We use the traditional phonic sounds with emphasis – see the video below
Does the Word Wasp and Hornet use synthetic phonics?
Synthetic phonics and low frequency words play an integral role in the exercise structures of both texts.
The coach must read individual letter sound/sounds to the student who must then repeat before writing it down – we refer to this as ‘speaking for spelling’ and this method should continue throughout the programme.
Many students with literacy problems have diﬃculties with received sounds. This is why mutual mouth watching is really important and is why we use traditional sounds!
See the video demos at the bottom of the page.
Students must be able to analyse, and express, the sounds they hear.
Early exercises, in both texts, are concerned with vowel discrimination.
Auditory Discrimination - In order to facilitate such problems, the Word Wasp/Hornet includes exercises which stimulate a student's ability to discriminate between vowel sounds and vowel names. The Hornet's exercises have been reduced to smaller, and slower steps.
See the video!
Unstressed letters have always been a source of frustration and we have taken steps to minimise their impact on the learning process.
Tying spelling to speech is an absolutely necessity. However, unstressed digraphs and vowels are not so easy to interpret as they do not represent the sounds we normally associate them with. The ability to read and spell unstressed letters is the icing on the cake of fluent reading. It also gives an extra dimension to spelling skills. The new edition of The Word Wasp and Hornet have included exercises to foster those necessary skills.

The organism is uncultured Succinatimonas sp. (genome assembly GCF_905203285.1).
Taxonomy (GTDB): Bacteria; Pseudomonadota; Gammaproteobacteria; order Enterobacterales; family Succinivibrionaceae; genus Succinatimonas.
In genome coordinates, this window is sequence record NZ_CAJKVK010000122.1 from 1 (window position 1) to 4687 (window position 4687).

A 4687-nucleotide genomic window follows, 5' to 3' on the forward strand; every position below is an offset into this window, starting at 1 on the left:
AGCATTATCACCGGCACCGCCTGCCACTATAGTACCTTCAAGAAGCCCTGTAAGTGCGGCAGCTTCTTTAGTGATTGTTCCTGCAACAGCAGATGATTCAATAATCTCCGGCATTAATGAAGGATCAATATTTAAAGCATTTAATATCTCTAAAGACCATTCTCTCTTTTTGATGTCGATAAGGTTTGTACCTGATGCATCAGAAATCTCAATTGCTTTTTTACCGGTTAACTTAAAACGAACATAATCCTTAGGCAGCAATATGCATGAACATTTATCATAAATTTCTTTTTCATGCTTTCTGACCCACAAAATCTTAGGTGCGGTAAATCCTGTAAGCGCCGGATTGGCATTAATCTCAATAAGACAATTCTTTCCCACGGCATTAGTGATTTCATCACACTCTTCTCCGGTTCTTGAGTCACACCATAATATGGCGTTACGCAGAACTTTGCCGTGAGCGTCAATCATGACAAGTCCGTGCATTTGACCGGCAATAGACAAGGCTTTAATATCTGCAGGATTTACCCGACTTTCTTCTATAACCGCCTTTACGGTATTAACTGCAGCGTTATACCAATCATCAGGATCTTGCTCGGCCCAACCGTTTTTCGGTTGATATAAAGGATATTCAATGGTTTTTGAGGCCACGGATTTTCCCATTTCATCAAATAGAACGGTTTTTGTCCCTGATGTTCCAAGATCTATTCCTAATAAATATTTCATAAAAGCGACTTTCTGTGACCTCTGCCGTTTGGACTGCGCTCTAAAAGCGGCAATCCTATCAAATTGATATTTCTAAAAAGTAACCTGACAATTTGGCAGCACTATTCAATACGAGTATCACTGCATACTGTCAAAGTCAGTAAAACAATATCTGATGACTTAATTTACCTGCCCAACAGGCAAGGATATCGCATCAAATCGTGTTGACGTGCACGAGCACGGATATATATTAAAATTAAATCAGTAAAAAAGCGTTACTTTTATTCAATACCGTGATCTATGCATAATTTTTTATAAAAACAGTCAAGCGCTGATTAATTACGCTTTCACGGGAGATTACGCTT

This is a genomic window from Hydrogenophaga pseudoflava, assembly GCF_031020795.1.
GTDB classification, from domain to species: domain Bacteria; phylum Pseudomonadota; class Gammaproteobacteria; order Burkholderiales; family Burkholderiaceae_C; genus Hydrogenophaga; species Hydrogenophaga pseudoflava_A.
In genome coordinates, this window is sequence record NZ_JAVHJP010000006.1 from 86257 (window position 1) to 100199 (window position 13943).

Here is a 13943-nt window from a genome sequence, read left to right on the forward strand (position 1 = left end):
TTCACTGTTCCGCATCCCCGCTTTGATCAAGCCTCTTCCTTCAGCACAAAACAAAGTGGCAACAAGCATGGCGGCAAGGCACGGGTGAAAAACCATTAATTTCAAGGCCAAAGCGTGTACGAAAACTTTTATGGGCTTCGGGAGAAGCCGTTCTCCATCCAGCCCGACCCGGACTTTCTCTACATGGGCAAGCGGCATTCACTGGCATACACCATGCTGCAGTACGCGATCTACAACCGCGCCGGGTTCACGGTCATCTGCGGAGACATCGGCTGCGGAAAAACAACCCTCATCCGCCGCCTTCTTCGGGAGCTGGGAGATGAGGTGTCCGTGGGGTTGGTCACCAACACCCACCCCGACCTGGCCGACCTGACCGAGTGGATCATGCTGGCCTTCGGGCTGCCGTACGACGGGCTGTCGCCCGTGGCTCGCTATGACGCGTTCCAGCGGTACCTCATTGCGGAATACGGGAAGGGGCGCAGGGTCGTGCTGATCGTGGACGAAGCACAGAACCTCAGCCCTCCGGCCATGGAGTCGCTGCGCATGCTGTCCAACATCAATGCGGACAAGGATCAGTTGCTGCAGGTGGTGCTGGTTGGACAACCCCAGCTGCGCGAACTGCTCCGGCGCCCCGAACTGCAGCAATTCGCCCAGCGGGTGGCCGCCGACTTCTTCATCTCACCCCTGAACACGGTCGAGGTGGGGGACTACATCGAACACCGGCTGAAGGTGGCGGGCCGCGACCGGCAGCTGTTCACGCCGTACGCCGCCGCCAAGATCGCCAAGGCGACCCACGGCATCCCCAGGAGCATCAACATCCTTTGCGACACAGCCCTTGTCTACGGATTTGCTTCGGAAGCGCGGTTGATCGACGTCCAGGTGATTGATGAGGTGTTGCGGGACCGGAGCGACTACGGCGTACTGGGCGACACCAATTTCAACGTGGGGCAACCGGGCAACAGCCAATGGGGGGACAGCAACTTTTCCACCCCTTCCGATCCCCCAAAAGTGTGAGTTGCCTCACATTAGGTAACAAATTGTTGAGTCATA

The symbol used for unstressed letters is commonly known as ‘schwa’ and this is what it looks like: ə. We have replaced that symbol with amber letters.
The colour coding plays a much more useful role and makes for easier translation of instruction. It also serves to demonstrate how wonderfully simple are the rules of our language.
Students learn, discretely, to look for significant patterns. Very few words cannot be phonically assessed, or fail to find an appropriate niche in the programme. The colour code demonstrates how irregular words are both pronounced and spelled.
Green letters = Vowel sounds: cat hem pig dog hut
Red letters = Vowel names: pave theme spike
Blue letters = Silent: which switch what
Amber letters = Warnings: was wash want. ‘a’ after ‘w’ makes the sound ‘o’
Amber letters = Unstressed vowels/letters: vowel sounds and letters that do not give their true sound e.g:
The success of the Hornet & Wasp is because exercises and rules are timed to perfection! They are introduced in small steps for a student to cope with at carefully timed intervals. Students don’t just learn a rule and move on to another, they are discretely reintroduced throughout the exercises making sure they remain in their long term memory.
There are lots of example videos included below.
Any questions please check out the FAQ section on the website or contact us – we are always on hand to help.
If you are unsure of which text your student will need – see the suitability test.